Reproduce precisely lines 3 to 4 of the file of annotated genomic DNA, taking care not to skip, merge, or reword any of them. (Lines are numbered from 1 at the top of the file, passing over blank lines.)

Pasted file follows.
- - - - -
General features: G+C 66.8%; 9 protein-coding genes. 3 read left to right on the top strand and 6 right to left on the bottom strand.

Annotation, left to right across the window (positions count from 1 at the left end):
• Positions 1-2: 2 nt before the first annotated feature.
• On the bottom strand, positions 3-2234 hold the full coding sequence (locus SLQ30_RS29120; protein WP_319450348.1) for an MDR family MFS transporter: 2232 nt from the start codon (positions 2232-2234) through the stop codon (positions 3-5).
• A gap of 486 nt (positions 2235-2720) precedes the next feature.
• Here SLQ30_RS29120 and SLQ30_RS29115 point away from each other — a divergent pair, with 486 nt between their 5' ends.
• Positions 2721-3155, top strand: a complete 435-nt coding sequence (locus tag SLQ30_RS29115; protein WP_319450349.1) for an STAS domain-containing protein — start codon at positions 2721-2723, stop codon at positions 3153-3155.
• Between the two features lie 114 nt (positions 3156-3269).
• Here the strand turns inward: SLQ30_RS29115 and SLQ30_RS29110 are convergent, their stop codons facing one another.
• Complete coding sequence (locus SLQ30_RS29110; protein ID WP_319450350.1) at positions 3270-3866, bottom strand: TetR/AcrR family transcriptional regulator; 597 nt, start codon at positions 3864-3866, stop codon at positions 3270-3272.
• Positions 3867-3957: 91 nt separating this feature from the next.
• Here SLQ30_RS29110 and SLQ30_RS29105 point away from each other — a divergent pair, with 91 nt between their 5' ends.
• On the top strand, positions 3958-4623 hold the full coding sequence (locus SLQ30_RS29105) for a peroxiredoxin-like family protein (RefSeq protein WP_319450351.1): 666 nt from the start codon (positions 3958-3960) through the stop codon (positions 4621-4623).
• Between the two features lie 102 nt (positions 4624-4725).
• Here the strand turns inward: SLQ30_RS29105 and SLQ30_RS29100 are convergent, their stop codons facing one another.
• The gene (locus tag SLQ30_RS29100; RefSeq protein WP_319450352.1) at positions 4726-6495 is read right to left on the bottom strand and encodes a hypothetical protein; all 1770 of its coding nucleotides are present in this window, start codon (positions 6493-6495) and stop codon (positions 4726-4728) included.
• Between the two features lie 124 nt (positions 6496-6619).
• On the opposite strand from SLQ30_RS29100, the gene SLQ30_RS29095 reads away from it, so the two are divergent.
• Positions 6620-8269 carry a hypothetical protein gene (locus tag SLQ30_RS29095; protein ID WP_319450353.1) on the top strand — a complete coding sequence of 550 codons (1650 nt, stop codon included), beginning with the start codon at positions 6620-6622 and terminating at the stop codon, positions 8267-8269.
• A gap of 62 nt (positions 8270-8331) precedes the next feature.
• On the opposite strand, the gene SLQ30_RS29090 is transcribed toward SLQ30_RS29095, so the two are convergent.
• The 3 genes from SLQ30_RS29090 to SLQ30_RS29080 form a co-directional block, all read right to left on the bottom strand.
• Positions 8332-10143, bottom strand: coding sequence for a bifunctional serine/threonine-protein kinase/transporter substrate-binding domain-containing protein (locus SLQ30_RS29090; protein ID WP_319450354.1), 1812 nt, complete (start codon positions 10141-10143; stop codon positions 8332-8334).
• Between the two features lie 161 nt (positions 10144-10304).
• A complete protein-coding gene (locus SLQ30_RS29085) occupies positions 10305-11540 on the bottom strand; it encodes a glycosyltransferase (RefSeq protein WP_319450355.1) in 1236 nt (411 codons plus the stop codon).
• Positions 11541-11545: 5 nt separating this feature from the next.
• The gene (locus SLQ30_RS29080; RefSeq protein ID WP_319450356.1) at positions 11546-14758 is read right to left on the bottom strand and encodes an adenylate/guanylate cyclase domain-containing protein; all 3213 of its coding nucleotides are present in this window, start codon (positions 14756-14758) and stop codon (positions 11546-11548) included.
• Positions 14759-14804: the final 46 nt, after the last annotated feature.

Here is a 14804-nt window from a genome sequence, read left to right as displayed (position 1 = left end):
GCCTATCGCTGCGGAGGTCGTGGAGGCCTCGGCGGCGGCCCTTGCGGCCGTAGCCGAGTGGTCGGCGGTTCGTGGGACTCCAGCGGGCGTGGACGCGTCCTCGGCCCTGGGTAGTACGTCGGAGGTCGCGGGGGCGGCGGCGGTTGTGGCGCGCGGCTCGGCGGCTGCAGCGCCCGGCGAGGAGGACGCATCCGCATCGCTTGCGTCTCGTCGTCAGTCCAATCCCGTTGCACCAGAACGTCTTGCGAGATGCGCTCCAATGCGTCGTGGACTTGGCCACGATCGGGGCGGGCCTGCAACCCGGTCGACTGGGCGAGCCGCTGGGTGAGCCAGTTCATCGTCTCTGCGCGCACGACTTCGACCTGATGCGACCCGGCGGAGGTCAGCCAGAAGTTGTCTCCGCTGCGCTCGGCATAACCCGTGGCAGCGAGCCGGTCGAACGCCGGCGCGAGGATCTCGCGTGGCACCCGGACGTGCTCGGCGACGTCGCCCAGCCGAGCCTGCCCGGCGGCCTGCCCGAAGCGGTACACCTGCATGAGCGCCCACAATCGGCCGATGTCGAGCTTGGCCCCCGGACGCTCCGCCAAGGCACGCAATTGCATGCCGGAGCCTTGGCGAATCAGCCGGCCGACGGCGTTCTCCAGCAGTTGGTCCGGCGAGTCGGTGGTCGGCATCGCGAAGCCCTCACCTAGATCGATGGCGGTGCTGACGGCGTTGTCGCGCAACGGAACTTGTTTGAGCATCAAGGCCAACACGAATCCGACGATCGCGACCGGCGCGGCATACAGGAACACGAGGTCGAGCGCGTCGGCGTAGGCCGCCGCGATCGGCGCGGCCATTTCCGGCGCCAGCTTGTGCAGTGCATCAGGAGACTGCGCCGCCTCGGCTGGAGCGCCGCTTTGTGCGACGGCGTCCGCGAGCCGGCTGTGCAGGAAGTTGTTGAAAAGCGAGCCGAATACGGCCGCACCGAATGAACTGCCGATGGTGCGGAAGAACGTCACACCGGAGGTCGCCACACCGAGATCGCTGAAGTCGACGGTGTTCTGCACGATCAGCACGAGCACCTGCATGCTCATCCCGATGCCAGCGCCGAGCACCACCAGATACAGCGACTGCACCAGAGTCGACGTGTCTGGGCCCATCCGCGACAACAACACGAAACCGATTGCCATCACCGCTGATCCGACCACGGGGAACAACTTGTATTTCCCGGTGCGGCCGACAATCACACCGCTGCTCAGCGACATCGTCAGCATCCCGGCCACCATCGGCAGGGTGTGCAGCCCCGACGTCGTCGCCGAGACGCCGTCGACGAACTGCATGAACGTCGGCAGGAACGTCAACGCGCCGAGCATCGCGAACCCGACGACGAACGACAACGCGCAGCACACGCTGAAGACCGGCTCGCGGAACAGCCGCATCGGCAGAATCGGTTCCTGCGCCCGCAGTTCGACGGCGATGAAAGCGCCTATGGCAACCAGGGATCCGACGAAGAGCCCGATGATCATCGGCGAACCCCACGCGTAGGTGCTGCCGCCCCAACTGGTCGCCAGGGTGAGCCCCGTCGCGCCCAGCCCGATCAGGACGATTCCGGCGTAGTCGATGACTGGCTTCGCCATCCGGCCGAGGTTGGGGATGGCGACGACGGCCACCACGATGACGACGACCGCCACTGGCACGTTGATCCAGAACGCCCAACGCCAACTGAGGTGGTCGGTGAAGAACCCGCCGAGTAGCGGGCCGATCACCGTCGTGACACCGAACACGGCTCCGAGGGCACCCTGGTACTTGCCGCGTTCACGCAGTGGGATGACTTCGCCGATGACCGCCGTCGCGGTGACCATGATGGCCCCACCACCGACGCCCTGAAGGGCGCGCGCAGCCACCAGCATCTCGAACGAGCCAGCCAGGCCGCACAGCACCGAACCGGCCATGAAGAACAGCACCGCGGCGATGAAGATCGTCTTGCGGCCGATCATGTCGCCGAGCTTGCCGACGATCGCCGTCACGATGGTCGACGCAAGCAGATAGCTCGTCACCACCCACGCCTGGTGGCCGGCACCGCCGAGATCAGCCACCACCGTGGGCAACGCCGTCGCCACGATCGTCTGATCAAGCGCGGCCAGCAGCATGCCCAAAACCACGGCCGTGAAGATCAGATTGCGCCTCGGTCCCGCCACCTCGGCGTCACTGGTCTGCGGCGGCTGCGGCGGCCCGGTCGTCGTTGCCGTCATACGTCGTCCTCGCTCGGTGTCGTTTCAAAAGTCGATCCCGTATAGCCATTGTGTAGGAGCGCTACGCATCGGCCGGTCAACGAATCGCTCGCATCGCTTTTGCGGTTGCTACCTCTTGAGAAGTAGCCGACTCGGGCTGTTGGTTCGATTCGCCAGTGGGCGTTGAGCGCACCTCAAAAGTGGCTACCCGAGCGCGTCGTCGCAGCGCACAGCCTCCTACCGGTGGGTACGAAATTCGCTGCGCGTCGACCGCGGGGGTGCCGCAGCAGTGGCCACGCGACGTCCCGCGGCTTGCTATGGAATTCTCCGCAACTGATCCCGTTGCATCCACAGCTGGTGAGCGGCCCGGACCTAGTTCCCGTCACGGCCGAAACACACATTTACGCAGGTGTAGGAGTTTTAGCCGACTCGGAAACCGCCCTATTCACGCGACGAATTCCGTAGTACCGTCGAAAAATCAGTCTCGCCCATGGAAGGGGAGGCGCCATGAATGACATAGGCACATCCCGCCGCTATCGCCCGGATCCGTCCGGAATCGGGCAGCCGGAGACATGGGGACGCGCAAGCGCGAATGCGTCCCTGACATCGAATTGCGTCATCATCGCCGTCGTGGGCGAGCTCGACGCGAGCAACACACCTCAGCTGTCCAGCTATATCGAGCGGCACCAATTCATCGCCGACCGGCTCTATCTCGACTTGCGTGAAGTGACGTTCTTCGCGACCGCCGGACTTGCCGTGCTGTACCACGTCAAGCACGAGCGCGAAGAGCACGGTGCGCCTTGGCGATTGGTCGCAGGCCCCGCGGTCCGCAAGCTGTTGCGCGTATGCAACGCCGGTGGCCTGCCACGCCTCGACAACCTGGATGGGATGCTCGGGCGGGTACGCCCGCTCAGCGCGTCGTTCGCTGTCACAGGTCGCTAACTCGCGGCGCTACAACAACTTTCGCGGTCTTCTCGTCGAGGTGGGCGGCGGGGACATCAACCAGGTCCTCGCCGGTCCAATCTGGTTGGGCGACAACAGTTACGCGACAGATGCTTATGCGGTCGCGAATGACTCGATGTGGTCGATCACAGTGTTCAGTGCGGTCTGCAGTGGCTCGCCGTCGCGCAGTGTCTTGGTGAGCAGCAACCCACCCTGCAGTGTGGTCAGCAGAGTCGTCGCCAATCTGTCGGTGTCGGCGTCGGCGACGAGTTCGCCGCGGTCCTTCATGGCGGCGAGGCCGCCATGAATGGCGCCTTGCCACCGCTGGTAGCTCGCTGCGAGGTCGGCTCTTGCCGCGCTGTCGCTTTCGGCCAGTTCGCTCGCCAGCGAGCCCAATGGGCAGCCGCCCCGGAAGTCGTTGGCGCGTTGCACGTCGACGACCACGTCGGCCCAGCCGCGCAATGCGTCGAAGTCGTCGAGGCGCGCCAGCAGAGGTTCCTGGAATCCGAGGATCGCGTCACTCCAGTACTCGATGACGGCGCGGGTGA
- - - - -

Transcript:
• Positions 1-2: 2 nt before the first annotated feature.
• On the bottom strand, positions 3-2234 hold the full coding sequence (locus SLQ30_RS29120; protein WP_319450348.1) for an MDR family MFS transporter: 2232 nt from the start codon (positions 2232-2234) through the stop codon (positions 3-5).